I recently ran into a thread on one of the polyamory groups I belong to where someone asked for clarification as to what “Hierarchical Polyamory” was, and the first answer was to link to this page of Frank Veaux’s polyamory site:
Well, there are some things that Mr. Veaux writes which I think are true, even insightful, and other things I disagree with, some very strongly. What people miss when someone like Mr. Veaux writes a book, or authors a site, is that Mr. Veaux is no more of an “authority” on polyamory than I am… or that Deborah Taj Anapol was… or that Morning Glory Ravenheart Zell was, or that *ANY* poly person is. We each have our own journey, and when we write about our journey, and our perspective, we’re trying to explain a phenomenon which we are a part of, but which *NONE* of us “owns.” And one of the problems about getting an understanding of “hierarchical” polyamory is that no one I know who practices polyamory who uses labels like “primary”, “secondary”, “tertiary”, etc., defines it as a hierarchy or would use the term “hierarchical polyamory” which people like Mr. Veaux seem to have stuck us with. From my exploration of the websites being used to explain the phenomenon, it seems to be primarily, if not exclusively, those people who have constructed the term “polyamory anarchy” who are *APPLYING* that label to people whose relationships they either don’t understand, or whose type of relationships don’t work for them. That’s about as valid as monogamous people getting to label polyamory as “cheating” or “promiscuity” because they can’t fathom it, or have tried it and it didn’t work for them.
What people ignore when they call it “hierarchical” polyamory is that the labels do not imply a hierarchy, because a hierarchy is not established that implies that some people are more important than others, but simply denotes that some people in the relationship *commit* more to a specific “cells” within the “pods” (pods is such a good word, but it’s hard to explain when there are groupings within a pod… someone give me a better word. Might we use “hearths”?… yes… I’m going to use hearths.) So I’ll amend that to hearths within the pod, although people who see polyamory as radical may prefer cells.
The way that I, as someone who has been in a relationship that used the term, have always explained the labeling of “primary”, “secondary”, “tertiary”, “satellites”, etc. is that the labels indicate how connected the person is to the family. So looking at it as a pod, with perhaps multiple hearths within the pod, the labels indicate how connected, or committed, someone is to a specific hearth within the pod. If one is committed to that hearth, i.e., living in a marital type relationship, bonded perhaps by vows or some other promise, sharing resources, etc., *THAT*, that commitment is what makes them a “primary” within the hearth. This is consistent with how those that I’ve known who have been a part of the poly movement since the 60s, before the term was even coined, like the Ravenhearts, have always defined it. And there is, and never was, anything which is/was counter to egalitarianism in that thinking.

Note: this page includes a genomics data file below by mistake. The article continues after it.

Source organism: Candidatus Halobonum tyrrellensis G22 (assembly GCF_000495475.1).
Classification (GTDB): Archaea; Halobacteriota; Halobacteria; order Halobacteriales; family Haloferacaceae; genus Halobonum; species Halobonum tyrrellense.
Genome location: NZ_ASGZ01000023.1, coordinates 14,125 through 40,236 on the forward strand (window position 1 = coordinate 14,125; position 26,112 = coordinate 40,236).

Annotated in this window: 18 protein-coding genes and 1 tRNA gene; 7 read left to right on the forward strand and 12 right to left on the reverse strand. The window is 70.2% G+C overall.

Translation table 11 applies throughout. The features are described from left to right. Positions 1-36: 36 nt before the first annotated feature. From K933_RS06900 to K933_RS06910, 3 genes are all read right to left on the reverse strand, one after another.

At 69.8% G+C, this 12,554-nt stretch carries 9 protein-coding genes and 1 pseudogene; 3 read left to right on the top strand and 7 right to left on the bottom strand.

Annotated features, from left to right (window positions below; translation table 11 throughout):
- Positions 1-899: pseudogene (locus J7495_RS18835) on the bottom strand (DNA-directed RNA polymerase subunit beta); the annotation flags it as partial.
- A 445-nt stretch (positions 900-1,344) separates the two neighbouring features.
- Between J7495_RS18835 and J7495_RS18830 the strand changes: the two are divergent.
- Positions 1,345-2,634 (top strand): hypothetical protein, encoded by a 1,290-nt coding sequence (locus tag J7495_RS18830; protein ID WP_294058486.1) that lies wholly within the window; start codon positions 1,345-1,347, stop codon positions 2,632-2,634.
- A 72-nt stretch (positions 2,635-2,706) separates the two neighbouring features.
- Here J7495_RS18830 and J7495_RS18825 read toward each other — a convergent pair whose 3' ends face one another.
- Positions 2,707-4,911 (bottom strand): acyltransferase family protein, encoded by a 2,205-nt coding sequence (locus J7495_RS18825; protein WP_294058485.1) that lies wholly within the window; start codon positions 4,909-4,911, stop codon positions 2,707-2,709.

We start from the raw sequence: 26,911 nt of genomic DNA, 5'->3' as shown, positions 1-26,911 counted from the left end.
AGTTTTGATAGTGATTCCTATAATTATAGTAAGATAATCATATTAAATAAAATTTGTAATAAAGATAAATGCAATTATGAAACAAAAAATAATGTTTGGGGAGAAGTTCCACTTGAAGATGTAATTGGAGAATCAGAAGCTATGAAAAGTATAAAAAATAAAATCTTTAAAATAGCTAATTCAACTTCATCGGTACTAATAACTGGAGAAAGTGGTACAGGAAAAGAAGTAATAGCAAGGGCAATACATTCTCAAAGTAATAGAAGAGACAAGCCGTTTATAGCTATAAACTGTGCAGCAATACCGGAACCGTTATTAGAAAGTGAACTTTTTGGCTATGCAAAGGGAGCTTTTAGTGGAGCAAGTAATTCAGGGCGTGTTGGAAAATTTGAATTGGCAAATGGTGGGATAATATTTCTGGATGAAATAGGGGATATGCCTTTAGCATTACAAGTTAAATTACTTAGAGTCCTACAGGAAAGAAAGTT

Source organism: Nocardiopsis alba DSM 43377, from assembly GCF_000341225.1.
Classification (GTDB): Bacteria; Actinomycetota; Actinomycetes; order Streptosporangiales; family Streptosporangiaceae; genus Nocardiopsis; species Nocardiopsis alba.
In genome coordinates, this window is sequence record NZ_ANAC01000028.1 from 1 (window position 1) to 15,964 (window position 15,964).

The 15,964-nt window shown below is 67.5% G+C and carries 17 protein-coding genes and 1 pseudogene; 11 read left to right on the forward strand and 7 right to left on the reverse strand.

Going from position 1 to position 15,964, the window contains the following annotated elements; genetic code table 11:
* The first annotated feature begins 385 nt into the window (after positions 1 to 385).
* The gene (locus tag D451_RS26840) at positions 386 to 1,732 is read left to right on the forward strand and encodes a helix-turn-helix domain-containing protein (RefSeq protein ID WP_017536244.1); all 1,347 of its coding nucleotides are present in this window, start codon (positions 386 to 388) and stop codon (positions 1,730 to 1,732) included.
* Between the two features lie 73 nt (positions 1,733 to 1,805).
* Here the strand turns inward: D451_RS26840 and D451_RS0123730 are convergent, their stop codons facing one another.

My example is when I was in a polyandrous marriage, *both* of my husbands were “primary” to me. One was “senior” because he’d been there longer, the other was “junior” because he was newer, but all those labels were was a way to explain to people something that didn’t really matter within the relationship — who was there first.
Secondaries might be people who didn’t share resources, but were emotionally committed to the hearth. Tertiaries might be people who had little commitment to the hearth, but who were emotionally committed to one or more people within the hearth. Satellites might be people who were just erotic friends of someone within the hearth. Each family determines their criteria, but *NONE* of that criteria has to do with who is more “important” as a person, simply who is more connected via the sharing of resources, or who is more committed to the hearth.
So I dislike the term “hierarchy” because it implies power, and specifically power over, which isn’t actually accurate. What is more accurate is that the terms signify levels of commitment to a specific family or hearth within a polyamorous pod and perhaps within an expansive polyamorous network.